NSF Renews Math-Science Partnership Grant

Contact: Ralph Derickson

Photo #1 of students studing math in UK's Mathskellar in the basement of the Patterson Office Tower.
Photo #2 of students studing math in UK's Mathskellar in the basement of the Patterson Office Tower.
(photos by Joan Shropshire)
Students study math in UK’s Mathskellar in the basement of the Patterson Office Tower.

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“A unique effort in the AMSP project is that school principals and counselors are involved in leadership development to improve the quality of science and math education in their schools and to learn ways to encourage students to take higher level math and science courses to facilitate their transition from high school to college.”

-- Wimberly Royster,
director,
Appalachian Mathematics and Science Partnership

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LEXINGTON, Ky. (Oct. 12, 2004) -- The National Science Foundation (NSF) has renewed for the fourth year a grant the University of Kentucky used to establish its Appalachian Mathematics and Science Partnership (AMSP) of nine colleges and universities and 51 school districts. The grant is aimed at improving math and science education in pre-kindergarten through 12th grade in Appalachian school districts in Kentucky, Tennessee and Virginia.

The renewal, totaling $5.7 million, brings the funding level to $13.7 million in a five-year program that has total NSF-committed funding of $22.5 million, said Wimberly C. Royster, AMSP director. With this latest commitment that began Oct. 1, NSF funding of the project is expected to continue through September 2007.

“The university is delighted that the NSF has reviewed our project efforts to date and has approved continued funding of this extremely important program,” said UK Provost Michael T. Nietzel. “We truly believe we can help close the gap in math and science teaching and learning in Appalachia with concentrated efforts like this.”

Royster said the statistics on participation by teachers and students in the NSF-funded program – the largest grant-supported project of its kind in the university’s history – has been truly phenomenal.

During the summers of 2003 and 2004, the AMSP has engaged in over 30 mathematics and science teacher institutes intended to give 500 K-12 teachers enhanced teaching skills. An additional nine Partnership Enhancement Projects involving 18 partner school districts and higher education partners have been funded to meet specific needs of the school districts, Royster noted.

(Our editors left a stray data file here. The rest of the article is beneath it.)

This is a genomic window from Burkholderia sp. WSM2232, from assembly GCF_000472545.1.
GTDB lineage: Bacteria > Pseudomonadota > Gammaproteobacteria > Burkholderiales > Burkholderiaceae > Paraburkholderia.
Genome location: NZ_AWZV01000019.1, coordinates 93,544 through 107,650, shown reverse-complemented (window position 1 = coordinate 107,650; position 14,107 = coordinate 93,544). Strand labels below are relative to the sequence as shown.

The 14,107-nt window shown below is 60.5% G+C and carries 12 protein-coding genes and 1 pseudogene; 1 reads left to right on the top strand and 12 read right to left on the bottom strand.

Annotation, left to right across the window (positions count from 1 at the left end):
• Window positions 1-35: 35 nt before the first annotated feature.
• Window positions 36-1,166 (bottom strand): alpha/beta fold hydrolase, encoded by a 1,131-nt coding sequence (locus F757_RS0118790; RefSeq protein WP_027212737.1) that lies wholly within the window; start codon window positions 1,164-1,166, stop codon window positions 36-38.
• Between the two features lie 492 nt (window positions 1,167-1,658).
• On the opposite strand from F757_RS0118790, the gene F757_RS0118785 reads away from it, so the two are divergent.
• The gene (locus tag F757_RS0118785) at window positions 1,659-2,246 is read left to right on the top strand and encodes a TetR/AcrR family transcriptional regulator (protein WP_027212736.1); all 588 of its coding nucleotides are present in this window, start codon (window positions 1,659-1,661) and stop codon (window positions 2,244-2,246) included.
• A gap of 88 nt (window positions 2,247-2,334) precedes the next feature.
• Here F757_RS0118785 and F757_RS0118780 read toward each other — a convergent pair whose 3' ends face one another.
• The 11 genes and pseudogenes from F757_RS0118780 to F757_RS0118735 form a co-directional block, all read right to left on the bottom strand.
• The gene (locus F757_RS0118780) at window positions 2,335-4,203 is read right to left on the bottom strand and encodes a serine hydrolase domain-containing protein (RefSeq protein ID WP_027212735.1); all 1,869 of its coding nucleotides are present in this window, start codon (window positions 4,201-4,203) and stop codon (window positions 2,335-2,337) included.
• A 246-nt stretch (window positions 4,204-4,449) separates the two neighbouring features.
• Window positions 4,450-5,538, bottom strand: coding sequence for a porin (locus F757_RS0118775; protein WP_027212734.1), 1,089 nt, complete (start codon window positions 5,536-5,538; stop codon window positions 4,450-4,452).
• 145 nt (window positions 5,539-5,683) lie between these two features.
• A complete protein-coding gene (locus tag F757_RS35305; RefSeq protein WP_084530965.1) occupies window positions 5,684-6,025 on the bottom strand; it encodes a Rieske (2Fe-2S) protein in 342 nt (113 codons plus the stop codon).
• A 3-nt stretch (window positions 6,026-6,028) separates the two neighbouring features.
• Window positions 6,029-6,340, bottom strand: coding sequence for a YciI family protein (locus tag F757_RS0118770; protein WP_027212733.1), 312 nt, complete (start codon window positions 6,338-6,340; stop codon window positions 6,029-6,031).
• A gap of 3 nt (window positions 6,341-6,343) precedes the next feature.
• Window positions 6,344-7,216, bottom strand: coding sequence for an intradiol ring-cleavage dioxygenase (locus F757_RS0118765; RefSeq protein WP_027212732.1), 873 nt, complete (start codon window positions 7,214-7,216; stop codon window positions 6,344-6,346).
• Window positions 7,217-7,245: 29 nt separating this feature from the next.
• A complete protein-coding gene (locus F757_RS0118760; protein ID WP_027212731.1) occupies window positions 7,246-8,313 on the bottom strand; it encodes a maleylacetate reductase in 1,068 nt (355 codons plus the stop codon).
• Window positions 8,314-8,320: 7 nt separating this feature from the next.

Including students, teachers and others, AMSP programs have now reached some 3,100 persons, said Don Long, AMSP project associate.

“A unique effort in the AMSP project,” Royster added, “is that school principals and counselors are involved in leadership development to improve the quality of science and math education in their schools and to learn ways to encourage students to take higher level math and science courses to facilitate their transition from high school to college.”

Royster also pointed out that within each Appalachian school district in the AMSP program, focal or model schools have been selected to receive concentrated resources allowing them to improve their math and science efforts and develop techniques that can be shared with other AMSP school districts.

Another special feature of the UK program is that university professors from several disciplines have the outreach effort of AMSP as part of their specific assignments.

The Explorer Program, a very strong AMSP project, is designed to entice college and university students to consider math and science teaching as a career. Seventeen students from UK and Morehead State University are participating in the Explorer Program.

The Explorers hold regular hours in UK’s Mathskellar, a study room for math students in UK’s Patterson Office Tower. Jonathan Ross, a senior at UK from Shelbyville, Ky., majoring in mathematical economics, is a fan of the AMSP Explorer Program. “It is such a good opportunity for undergrads to get a glimpse into the world of teaching math,” Ross said.

Ross, who spends about 10-15 hours a week tutoring students in a variety of math classes from algebra to matrix algebra to calculus, noted, “I try to pick up on which teaching strategies are most effective because it is all in how you present the material to the students. A really good teacher will find the least complicated or most understandable way to present the material to his or her students.” 

Another Explorer, Adam Keach from Henderson, Ky., and a graduate of Henderson County High School, intends to be a mathematics teacher. He said the Explorer program “has given me a unique opportunity to gain experience in teaching mathematics, not only out of class through grading papers and tutoring individuals or small groups but also in class through leading a discussion involving working problems and explaining solutions.”

“In many cases a student doesn't begin to gain teaching experience until after graduation,” Keach added, “but this program allows undergraduates interested in a teaching career to garner valuable experience years before it would normally be possible.”


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